Paco Koenig (b.1990) lives and works in Berlin. Koenig received his MA in Architecture from the University of Arts, Berlin. Originally trained as an architect, Paco Koenig's artistic path flowed through architecture and furniture design before resting on painting. Koenig states that his move to painting was triggered by finding a sketch that he had created and felt the impulse to convert into a larger scale work. Finding greater creative control in the medium where he could explore the aspects of architecture and design that interested him in a more autonomous manner.
Beacon (Ivy Lee) marks the first time Koenig has worked within figurative painting. The work was painted based on a photograph the artist took in 2015. ’I wanted to find out if I can paint this photo that I took years ago. The photo depicts a scene from a specific day, that I remember very clearly. It was a significant moment for me. What was really important to me, was that I don't just paint any picture or photo, but a photograph that I took, that I’m the author of. Also I really liked the composition of the photo. I figured that the winter months spend in lockdown was the perfect time to do this, as the process of painting felt similar to meditation to me.’
The abstract works show a continued involvement (or purposeful lack thereof) in the physicality of and material support for making paintings. The untreated aluminium panels which are being used for the paintings, are like utility materials rather than fine-art supplies. But the crudeness of the material intrigues Koenig, as he tries to experiment with the physical properties of painting and prioritises technique and process. The simplicity of the aluminium led him to construct his own set of rules and structures in relation to abstraction. Using a restricted palette of different blacks, he reveals the composition by adding layer upon layer of paint onto the raw aluminium, often applying the next coat before the last one dried. The black marks and textures are predominantly vertical. Occasionally you can see a horizontal counter-movement in the direction of the marks, but these never emerge with enough force of presence to significantly disrupt the overall vertical emphasis. The remaining space of the panel, above the abstract marks, is left blank. Furthermore, a rectangle, the blank fields of grey float in relation to the scratched foundation at the bottom, dense and crowded mirrors, light and sparse.
The recurring theme in Koenig’s sculptural works titled Wall Pieces is to emphasize the viewer’s relationship to the earth, and the earth’s relationship to time; creating experiences that are physical and paranormal. Stones are the oldest things we ever encounter in our world. There is an unimaginably long time inside them, a kind of concentration of several hundred million years. To put the manmade and the natural in juxtaposition, this combination is fundamental for the artist.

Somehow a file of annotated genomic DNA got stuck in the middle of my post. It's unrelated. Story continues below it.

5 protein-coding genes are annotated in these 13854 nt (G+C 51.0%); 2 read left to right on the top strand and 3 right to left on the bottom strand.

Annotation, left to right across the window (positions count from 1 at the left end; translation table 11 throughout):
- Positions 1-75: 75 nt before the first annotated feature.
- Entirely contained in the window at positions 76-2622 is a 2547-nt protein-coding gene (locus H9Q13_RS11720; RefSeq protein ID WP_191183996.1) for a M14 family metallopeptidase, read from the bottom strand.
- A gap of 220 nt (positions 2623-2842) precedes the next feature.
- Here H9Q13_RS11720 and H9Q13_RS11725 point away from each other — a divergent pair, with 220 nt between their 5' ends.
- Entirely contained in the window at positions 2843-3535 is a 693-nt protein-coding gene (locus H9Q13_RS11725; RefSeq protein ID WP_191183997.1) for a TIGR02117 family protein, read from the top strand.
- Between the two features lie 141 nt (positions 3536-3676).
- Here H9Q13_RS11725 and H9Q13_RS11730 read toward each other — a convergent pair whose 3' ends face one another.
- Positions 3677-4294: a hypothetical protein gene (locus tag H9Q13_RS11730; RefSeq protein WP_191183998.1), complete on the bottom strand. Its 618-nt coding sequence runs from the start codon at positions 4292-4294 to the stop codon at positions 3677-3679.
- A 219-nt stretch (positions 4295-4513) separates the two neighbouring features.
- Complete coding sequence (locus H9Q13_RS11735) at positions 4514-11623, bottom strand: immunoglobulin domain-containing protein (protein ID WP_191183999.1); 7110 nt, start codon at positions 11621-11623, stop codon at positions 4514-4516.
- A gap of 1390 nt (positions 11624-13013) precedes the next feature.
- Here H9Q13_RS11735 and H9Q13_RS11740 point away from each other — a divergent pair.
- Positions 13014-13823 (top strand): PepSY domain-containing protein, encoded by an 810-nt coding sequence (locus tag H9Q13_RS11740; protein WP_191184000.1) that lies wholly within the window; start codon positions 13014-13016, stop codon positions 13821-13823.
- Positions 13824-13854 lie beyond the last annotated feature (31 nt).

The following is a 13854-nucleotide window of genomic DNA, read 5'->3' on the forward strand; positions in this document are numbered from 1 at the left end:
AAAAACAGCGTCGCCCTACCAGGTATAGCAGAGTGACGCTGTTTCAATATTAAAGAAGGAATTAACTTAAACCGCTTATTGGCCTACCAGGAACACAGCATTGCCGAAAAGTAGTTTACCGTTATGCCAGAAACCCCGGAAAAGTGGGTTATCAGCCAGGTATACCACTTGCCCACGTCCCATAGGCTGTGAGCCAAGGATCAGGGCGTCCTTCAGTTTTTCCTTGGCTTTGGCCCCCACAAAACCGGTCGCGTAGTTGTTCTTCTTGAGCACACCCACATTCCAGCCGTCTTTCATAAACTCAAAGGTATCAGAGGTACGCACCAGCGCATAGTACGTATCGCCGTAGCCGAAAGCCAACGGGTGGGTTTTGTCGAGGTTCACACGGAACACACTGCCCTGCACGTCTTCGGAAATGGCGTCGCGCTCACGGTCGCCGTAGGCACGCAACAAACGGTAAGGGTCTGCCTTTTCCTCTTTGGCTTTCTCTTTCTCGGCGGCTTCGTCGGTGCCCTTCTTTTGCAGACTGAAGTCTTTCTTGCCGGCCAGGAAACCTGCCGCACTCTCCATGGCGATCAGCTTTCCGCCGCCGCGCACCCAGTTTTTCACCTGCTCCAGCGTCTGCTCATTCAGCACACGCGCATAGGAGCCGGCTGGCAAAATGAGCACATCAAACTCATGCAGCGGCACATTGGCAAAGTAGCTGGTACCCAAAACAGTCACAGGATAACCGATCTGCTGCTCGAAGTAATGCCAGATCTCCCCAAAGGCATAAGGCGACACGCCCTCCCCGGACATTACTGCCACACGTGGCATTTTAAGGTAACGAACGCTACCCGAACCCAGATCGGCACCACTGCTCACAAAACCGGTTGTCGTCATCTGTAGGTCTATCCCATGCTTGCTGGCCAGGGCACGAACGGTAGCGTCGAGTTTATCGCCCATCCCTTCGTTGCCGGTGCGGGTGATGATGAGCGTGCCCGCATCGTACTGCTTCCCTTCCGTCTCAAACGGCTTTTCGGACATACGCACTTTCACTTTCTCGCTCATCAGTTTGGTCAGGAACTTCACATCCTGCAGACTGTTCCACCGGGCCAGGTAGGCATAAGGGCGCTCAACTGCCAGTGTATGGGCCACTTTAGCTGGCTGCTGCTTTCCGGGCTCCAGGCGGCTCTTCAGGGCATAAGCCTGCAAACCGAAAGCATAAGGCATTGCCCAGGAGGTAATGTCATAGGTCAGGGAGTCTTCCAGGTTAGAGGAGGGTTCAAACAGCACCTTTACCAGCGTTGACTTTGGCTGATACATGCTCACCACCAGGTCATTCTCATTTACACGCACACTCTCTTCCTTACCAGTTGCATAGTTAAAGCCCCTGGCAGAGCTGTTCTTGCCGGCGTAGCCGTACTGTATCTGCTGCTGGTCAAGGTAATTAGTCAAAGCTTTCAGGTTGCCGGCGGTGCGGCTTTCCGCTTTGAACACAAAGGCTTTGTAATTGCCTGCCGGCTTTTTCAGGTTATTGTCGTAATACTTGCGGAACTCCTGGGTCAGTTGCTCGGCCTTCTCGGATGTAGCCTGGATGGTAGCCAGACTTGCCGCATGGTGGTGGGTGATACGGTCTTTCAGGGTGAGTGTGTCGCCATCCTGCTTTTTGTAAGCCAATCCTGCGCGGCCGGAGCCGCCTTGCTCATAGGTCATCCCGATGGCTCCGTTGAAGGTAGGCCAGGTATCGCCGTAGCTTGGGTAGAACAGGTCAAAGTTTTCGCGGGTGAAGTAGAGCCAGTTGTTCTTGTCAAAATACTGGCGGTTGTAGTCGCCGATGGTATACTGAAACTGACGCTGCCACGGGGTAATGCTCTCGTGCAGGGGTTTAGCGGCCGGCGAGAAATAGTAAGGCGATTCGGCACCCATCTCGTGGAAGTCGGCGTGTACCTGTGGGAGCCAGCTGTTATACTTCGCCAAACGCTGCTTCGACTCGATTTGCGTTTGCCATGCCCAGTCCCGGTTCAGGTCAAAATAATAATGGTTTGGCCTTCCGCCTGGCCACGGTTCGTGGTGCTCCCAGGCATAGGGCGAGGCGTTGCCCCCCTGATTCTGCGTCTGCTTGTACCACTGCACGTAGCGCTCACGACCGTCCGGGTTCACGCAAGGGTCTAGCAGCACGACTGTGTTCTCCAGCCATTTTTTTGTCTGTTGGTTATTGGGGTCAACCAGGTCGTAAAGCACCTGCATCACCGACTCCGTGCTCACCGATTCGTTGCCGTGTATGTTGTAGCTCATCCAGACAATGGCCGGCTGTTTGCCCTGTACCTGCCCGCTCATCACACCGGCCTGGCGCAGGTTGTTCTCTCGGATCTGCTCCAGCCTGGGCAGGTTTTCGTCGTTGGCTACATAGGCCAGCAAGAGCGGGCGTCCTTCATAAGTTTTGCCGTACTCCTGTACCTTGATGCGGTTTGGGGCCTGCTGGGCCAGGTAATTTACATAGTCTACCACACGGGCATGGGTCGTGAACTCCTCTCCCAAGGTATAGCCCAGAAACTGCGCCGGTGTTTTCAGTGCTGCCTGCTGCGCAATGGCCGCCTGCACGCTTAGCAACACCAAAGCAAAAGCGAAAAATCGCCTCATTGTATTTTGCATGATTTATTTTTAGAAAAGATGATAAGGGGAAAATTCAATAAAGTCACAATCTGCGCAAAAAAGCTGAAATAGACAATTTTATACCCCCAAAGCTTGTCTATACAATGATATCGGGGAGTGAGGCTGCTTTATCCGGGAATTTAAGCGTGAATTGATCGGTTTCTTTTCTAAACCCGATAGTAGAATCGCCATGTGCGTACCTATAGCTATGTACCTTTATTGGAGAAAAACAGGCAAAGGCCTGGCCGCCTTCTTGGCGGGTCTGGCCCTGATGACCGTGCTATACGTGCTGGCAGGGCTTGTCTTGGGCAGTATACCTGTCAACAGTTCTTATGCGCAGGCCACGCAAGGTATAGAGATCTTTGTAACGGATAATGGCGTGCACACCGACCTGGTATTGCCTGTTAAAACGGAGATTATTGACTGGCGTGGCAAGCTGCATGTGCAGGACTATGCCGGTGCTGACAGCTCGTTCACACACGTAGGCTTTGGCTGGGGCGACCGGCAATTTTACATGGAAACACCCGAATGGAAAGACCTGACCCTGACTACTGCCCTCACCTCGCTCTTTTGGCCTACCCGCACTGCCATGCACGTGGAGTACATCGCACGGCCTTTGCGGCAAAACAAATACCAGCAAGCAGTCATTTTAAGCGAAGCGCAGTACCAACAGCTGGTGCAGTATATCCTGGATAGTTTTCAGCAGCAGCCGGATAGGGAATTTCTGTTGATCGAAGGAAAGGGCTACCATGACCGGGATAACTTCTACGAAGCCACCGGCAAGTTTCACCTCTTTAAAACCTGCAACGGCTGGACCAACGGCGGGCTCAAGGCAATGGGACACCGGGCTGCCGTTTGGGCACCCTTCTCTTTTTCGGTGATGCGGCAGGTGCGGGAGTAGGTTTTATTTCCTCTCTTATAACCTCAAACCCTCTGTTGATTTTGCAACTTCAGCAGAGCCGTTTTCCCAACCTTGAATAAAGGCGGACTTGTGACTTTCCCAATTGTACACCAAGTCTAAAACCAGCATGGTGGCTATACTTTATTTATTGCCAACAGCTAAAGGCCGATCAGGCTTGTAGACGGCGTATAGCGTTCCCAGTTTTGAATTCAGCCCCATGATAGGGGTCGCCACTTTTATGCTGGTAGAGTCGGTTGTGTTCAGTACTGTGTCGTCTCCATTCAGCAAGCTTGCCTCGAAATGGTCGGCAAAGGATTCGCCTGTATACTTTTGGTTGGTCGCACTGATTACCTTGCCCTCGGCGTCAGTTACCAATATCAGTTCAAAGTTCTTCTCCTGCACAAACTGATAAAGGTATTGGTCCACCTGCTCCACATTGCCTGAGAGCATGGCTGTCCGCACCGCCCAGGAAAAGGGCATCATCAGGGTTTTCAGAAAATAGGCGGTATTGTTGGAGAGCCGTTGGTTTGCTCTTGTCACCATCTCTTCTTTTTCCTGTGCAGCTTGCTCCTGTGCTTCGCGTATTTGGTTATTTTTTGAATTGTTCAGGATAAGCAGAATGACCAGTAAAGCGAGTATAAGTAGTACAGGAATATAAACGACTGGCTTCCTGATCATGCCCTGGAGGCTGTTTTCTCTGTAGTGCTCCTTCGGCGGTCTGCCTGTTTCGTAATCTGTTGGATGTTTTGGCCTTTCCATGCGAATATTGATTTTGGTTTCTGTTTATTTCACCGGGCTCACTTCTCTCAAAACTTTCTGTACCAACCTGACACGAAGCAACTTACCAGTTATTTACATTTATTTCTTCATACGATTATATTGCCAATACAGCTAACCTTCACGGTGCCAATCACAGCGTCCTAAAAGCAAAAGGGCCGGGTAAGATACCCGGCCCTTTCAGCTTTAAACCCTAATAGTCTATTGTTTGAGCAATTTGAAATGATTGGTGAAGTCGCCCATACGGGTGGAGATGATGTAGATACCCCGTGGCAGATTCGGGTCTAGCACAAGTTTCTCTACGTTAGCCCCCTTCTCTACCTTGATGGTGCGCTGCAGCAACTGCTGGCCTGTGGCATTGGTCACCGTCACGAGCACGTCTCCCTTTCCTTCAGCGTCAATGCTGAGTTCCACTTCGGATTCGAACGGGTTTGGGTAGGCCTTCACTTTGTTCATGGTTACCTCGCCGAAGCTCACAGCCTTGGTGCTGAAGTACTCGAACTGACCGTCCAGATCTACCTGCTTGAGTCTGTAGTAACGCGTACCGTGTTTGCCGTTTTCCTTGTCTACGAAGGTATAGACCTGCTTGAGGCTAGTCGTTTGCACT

‘The stones remind us of an overwhelming flow of time as something totally beyond human reach, I quite literally wanted to give the stone a platform to speak and want you to hear the voice of these things. Everybody reads images through the virtual. That is one of the big problems art confronts right now. The virtual denies tactility, it denies your physical presence in relationship to something other than a light up screen. When the viewer is confronted by the presence of artworks, they are reminded of how an art environment can expand our awareness.’
Koenig states that he chose simple words for the inscriptions of the panels. Phrases that everyone can relate to in some specific day. ’Anytime you encounter the end, it can mean something different to you. I truly don't know what I was trying to say. There’s infinite possibilities or meanings. I think it’s sufficiently complex and universal in its imagery that it could be almost anything you want it to be’. Koenig is constantly inspired by all different kinds of mediums while making the Wall Pieces in his studio, and cautions that 'one should not read too much into my titles'.
Koenig’s solo exhibitions include: ‘Report Abuse’ at Picknick Berlin, 2018; Code Art Fair Copenhagen, with Picknick Berlin, 2018. Group shows Koenig has participated in include: ‘Opening Spoiler’ at Spoiler Berlin, 2019; ‘Load Management’ at Spoiler Berlin, 2020. Koenig also participated in the Navel, LA artist residency.